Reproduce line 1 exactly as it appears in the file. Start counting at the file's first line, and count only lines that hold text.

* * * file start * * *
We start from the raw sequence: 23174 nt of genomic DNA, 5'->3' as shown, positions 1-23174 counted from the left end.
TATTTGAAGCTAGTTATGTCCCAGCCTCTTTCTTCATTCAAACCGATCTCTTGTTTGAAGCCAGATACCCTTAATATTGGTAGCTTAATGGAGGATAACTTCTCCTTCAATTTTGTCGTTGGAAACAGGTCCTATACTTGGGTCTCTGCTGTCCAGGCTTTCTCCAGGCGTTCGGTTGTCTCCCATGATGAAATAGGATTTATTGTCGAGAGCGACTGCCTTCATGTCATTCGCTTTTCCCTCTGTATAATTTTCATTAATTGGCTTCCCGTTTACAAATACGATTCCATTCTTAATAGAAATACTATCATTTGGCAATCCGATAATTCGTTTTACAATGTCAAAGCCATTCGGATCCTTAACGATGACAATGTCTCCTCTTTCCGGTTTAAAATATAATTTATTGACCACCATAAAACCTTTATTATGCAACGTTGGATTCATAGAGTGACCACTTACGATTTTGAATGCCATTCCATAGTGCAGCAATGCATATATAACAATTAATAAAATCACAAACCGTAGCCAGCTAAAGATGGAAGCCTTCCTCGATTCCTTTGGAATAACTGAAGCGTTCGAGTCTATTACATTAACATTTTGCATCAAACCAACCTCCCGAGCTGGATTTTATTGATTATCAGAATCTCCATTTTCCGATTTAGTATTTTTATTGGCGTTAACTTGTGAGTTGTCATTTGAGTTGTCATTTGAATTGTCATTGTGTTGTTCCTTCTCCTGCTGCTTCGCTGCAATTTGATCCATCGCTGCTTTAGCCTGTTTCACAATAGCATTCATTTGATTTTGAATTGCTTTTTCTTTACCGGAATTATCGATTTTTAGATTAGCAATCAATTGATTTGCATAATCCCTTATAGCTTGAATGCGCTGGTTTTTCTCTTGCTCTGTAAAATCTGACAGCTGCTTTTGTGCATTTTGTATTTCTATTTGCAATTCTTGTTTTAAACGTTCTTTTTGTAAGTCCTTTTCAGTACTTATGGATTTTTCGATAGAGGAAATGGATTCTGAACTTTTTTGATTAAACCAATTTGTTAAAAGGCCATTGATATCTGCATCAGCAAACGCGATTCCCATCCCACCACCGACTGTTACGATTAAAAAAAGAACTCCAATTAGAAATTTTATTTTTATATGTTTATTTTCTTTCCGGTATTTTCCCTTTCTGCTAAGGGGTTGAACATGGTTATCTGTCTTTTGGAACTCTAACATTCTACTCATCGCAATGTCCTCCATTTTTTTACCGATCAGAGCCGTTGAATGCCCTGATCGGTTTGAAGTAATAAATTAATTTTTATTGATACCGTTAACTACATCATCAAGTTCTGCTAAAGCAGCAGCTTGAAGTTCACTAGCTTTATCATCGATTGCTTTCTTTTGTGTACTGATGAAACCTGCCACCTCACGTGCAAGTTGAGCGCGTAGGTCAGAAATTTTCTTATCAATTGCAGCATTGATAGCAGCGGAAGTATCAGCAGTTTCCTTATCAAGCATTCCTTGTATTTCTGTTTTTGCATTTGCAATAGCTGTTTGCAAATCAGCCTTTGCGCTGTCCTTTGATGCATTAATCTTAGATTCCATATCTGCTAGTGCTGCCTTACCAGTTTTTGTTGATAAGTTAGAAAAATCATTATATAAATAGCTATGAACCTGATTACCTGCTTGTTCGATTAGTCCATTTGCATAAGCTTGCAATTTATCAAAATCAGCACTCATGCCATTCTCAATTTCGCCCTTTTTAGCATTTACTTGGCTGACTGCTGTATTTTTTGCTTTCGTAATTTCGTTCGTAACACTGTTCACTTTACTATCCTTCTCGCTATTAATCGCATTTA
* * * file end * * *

We start from the raw sequence: 23174 nt of genomic DNA, 5'->3' as shown, positions 1-23174 counted from the left end.